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Getting your resume through a screening program


Getting your resume through a screening program

When job seekers send their resumes to large employers in hopes of landing a job, they should keep in mind that in many cases there are software platforms in place to screen those documents before a human being even sees them. When businesses are inundated by resumes for every job opening, it only makes sense for them to automate the process of screening candidates to some extent, but that also means applicants need to be smart about learning to "beat" these programs.

Perhaps the most basic rule of thumb here is to mirror the language in the job listing as closely as possible, editing your existing resume to contain the kinds of keywords that will tick all the boxes of what the AI-based software is looking for, according to AZ Big Media. But beyond that, it's also important to make sure you're meeting the basic qualification standards a job listing lays out; the platforms can identify when applicants don't match what companies are looking for, so it's important to make sure your resume lines up with what's in the listing.

Furthermore, many of these platforms also try to ensure resumes aren't too long for hiring managers to sift through quickly, so it's important to keep it succinct, the report said. While that does not preclude candidates from sending two-page resumes, it's wise to not get particularly wordy with any one line or example of work experience, and to always make sure to list dates last on any information sent.

More specifics
In addition to those basics, it's also important for people to be as specific as possible about their work history, according to career coach Rachel Montanez, writing for Forbes. That includes listing their exact job titles for whatever relevant positions they have held in the past, as well as their time of employment down to the exact months they stopped and started, at least as much as they can remember.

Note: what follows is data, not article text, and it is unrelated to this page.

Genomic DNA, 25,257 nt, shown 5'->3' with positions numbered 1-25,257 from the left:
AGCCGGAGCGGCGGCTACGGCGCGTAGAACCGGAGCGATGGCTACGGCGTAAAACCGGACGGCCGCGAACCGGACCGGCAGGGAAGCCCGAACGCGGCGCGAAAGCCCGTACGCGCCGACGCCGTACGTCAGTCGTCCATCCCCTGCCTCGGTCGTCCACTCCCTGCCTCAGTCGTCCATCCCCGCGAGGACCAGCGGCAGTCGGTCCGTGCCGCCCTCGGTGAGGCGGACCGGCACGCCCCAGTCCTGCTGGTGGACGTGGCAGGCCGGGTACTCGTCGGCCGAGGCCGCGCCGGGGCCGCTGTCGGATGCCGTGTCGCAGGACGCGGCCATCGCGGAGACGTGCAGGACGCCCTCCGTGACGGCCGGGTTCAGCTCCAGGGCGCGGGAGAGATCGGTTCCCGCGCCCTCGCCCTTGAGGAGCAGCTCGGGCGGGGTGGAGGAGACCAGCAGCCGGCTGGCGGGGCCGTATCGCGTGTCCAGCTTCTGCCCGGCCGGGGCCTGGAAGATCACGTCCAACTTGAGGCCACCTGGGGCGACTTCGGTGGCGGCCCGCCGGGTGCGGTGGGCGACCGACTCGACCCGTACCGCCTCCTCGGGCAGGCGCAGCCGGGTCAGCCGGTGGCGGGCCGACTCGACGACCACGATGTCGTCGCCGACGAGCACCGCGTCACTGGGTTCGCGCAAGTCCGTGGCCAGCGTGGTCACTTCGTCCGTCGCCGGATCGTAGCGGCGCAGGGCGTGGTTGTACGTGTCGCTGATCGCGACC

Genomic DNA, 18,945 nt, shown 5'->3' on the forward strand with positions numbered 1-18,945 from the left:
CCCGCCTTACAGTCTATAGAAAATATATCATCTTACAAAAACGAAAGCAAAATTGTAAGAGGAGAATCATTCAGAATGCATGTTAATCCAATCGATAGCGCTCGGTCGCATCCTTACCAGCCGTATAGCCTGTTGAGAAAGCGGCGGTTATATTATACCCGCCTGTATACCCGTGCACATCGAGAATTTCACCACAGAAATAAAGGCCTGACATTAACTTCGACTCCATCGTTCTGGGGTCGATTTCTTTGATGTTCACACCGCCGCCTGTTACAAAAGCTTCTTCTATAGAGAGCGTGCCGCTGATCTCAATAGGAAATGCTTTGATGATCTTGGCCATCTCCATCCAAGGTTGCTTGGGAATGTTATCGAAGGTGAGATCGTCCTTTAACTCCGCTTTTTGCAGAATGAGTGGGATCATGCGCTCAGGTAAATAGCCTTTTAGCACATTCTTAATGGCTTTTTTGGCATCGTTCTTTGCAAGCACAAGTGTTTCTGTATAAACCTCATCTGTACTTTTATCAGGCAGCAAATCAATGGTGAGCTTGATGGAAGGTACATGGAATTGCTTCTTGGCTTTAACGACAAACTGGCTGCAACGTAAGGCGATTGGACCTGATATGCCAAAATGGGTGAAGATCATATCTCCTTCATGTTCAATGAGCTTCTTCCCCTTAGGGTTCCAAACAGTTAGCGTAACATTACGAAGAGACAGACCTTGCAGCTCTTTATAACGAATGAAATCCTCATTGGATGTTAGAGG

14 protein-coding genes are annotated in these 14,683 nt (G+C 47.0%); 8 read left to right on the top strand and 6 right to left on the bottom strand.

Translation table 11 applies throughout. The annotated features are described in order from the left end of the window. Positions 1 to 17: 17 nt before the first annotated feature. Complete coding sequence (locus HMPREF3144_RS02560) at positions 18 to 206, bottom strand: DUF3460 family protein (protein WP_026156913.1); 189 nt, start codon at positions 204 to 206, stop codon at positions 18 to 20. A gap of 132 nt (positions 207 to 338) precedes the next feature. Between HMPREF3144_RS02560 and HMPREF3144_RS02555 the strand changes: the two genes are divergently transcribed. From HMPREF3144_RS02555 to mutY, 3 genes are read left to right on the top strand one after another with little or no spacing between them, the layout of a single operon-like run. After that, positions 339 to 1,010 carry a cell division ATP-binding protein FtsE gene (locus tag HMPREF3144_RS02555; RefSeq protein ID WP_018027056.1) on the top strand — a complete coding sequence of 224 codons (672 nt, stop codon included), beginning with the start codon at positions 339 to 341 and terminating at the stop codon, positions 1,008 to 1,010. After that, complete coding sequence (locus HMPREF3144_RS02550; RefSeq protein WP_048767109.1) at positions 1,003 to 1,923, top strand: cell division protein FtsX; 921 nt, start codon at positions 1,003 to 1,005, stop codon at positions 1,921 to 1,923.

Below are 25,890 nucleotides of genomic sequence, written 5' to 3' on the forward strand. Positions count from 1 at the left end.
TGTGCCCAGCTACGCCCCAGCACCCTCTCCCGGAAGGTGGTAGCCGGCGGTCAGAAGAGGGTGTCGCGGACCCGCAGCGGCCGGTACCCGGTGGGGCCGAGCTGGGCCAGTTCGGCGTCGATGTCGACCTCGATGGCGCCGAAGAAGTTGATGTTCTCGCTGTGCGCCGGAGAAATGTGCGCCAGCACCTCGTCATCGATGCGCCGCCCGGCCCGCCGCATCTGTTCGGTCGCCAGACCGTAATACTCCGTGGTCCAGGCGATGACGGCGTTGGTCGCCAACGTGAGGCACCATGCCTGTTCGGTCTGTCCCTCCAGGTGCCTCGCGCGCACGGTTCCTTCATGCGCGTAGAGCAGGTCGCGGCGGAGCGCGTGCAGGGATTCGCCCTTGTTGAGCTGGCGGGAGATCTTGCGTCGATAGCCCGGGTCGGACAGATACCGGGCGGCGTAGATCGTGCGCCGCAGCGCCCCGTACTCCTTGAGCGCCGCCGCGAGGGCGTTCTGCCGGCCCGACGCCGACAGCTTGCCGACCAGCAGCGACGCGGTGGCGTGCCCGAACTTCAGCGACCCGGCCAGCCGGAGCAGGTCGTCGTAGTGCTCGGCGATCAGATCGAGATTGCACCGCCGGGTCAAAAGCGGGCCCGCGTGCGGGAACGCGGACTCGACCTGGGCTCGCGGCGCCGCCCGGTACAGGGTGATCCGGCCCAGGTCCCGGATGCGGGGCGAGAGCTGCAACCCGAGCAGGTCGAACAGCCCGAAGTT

Furthermore, anyone who gets a little too "fancy" with their formatting will likely see their resumes screened out, the report said. As a result, they should focus on using basic fonts - Helvetica, Georgia, Calibri, etc. - and a simple format that makes their resumes easy to read. While some candidates might like to include graphics on these documents, that isn't always a good idea either.

Stand out from the crowd
At the same time, simply using a basic resume format that can be found online is another common way to get screened out, too, according to The Balance Careers. Taking a few steps to make the document unique without going too far afield is always a good idea. In addition, they should try to make sure the formatting includes keeping margins of at least 1 inch on every side, and fonts no smaller than 11 points. Some people may try to fudge these aspects of the document to fit more information onto one page, and screening software knows to stop that in its tracks.

It's worth noting that these are just basic tips, and those who have had particular difficulty getting through these systems may want to search online for more information that might pertain more specifically to their individual resumes.

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